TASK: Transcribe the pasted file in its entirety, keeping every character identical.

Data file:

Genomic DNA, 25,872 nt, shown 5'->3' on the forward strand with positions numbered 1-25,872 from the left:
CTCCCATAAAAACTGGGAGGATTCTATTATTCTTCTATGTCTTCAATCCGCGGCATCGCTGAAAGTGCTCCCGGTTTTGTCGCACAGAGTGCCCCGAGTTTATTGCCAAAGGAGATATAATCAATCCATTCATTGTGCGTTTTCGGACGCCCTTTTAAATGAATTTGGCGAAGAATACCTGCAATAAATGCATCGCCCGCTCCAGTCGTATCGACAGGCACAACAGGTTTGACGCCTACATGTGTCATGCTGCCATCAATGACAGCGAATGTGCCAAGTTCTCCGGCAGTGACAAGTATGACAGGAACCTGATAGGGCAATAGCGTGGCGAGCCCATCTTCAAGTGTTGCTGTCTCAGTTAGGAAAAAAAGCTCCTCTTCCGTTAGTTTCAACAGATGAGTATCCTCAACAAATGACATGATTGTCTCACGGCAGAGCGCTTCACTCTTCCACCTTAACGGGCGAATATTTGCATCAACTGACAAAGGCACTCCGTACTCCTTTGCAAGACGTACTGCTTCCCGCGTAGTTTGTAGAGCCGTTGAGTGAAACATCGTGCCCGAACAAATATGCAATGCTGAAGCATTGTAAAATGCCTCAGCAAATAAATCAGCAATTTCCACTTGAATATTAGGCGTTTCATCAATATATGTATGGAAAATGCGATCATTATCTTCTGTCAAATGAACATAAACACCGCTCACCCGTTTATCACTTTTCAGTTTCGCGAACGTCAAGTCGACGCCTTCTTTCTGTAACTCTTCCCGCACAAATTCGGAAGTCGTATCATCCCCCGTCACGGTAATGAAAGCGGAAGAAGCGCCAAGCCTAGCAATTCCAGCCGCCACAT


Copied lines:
Genomic DNA, 25,872 nt, shown 5'->3' on the forward strand with positions numbered 1-25,872 from the left:
CTCCCATAAAAACTGGGAGGATTCTATTATTCTTCTATGTCTTCAATCCGCGGCATCGCTGAAAGTGCTCCCGGTTTTGTCGCACAGAGTGCCCCGAGTTTATTGCCAAAGGAGATATAATCAATCCATTCATTGTGCGTTTTCGGACGCCCTTTTAAATGAATTTGGCGAAGAATACCTGCAATAAATGCATCGCCCGCTCCAGTCGTATCGACAGGCACAACAGGTTTGACGCCTACATGTGTCATGCTGCCATCAATGACAGCGAATGTGCCAAGTTCTCCGGCAGTGACAAGTATGACAGGAACCTGATAGGGCAATAGCGTGGCGAGCCCATCTTCAAGTGTTGCTGTCTCAGTTAGGAAAAAAAGCTCCTCTTCCGTTAGTTTCAACAGATGAGTATCCTCAACAAATGACATGATTGTCTCACGGCAGAGCGCTTCACTCTTCCACCTTAACGGGCGAATATTTGCATCAACTGACAAAGGCACTCCGTACTCCTTTGCAAGACGTACTGCTTCCCGCGTAGTTTGTAGAGCCGTTGAGTGAAACATCGTGCCCGAACAAATATGCAATGCTGAAGCATTGTAAAATGCCTCAGCAAATAAATCAGCAATTTCCACTTGAATATTAGGCGTTTCATCAATATATGTATGGAAAATGCGATCATTATCTTCTGTCAAATGAACATAAACACCGCTCACCCGTTTATCACTTTTCAGTTTCGCGAACGTCAAGTCGACGCCTTCTTTCTGTAACTCTTCCCGCACAAATTCGGAAGTCGTATCATCCCCCGTCACGGTAATGAAAGCGGAAGAAGCGCCAAGCCTAGCAATTCCAGCCGCCACAT